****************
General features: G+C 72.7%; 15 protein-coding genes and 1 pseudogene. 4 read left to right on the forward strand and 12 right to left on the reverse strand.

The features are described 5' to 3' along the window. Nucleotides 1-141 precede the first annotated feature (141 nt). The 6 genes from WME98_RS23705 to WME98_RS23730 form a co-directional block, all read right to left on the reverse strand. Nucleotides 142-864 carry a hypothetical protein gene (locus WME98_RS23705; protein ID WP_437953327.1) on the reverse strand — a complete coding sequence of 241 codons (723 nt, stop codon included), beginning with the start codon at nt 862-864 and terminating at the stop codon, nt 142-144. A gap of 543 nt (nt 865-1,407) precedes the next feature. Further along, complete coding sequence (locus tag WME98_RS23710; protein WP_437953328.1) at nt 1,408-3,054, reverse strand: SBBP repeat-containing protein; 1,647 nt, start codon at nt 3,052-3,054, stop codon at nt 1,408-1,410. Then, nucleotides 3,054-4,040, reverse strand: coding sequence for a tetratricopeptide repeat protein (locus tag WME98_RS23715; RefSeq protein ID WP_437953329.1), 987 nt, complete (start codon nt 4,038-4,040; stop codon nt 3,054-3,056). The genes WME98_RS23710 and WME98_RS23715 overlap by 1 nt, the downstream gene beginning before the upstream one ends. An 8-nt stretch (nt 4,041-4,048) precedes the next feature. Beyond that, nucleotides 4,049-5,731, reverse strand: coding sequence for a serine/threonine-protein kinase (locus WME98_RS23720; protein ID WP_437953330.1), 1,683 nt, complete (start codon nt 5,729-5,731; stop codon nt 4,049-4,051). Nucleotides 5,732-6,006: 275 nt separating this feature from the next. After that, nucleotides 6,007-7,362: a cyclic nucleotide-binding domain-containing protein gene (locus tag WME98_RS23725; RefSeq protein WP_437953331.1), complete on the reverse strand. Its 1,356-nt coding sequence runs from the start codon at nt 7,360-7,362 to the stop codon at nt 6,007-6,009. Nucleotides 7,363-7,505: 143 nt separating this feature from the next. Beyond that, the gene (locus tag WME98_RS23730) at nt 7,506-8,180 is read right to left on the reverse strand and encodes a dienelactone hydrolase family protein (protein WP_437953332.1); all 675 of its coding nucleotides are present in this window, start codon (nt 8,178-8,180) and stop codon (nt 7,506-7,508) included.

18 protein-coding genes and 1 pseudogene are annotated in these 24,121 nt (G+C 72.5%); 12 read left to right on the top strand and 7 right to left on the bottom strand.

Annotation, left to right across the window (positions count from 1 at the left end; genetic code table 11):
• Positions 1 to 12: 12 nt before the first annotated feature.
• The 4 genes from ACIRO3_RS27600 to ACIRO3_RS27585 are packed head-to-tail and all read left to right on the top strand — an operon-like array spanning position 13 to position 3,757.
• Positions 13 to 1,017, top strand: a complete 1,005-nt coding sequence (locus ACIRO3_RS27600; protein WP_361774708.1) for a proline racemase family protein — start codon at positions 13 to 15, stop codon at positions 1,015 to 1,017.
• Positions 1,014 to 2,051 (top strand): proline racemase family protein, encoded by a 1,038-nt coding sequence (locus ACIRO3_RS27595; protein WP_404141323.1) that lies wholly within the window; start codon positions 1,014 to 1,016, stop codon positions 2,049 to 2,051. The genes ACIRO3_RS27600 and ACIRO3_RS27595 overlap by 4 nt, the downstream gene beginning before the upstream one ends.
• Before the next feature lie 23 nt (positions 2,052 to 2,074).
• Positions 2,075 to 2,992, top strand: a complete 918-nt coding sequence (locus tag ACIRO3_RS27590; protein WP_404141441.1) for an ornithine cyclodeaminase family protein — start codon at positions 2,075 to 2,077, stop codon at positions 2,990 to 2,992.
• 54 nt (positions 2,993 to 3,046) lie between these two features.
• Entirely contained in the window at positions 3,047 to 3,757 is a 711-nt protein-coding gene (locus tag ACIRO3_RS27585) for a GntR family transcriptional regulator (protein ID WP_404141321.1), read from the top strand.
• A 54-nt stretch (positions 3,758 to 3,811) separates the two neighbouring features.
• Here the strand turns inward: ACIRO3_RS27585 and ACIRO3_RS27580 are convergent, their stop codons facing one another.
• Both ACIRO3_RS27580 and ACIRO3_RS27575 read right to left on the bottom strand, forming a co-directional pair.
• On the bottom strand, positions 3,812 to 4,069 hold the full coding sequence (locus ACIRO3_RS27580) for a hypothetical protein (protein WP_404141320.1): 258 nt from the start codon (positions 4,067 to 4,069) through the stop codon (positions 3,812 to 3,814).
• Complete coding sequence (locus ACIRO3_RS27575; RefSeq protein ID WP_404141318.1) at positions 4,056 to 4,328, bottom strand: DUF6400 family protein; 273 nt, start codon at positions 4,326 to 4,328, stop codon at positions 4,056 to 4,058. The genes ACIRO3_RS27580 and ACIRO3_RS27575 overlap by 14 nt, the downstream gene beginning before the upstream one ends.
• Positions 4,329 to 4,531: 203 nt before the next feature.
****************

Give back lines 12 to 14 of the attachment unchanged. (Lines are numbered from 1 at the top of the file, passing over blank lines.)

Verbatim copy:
• Entirely contained in the window at positions 3,047 to 3,757 is a 711-nt protein-coding gene (locus tag ACIRO3_RS27585) for a GntR family transcriptional regulator (protein ID WP_404141321.1), read from the top strand.
• A 54-nt stretch (positions 3,758 to 3,811) separates the two neighbouring features.
• Here the strand turns inward: ACIRO3_RS27585 and ACIRO3_RS27580 are convergent, their stop codons facing one another.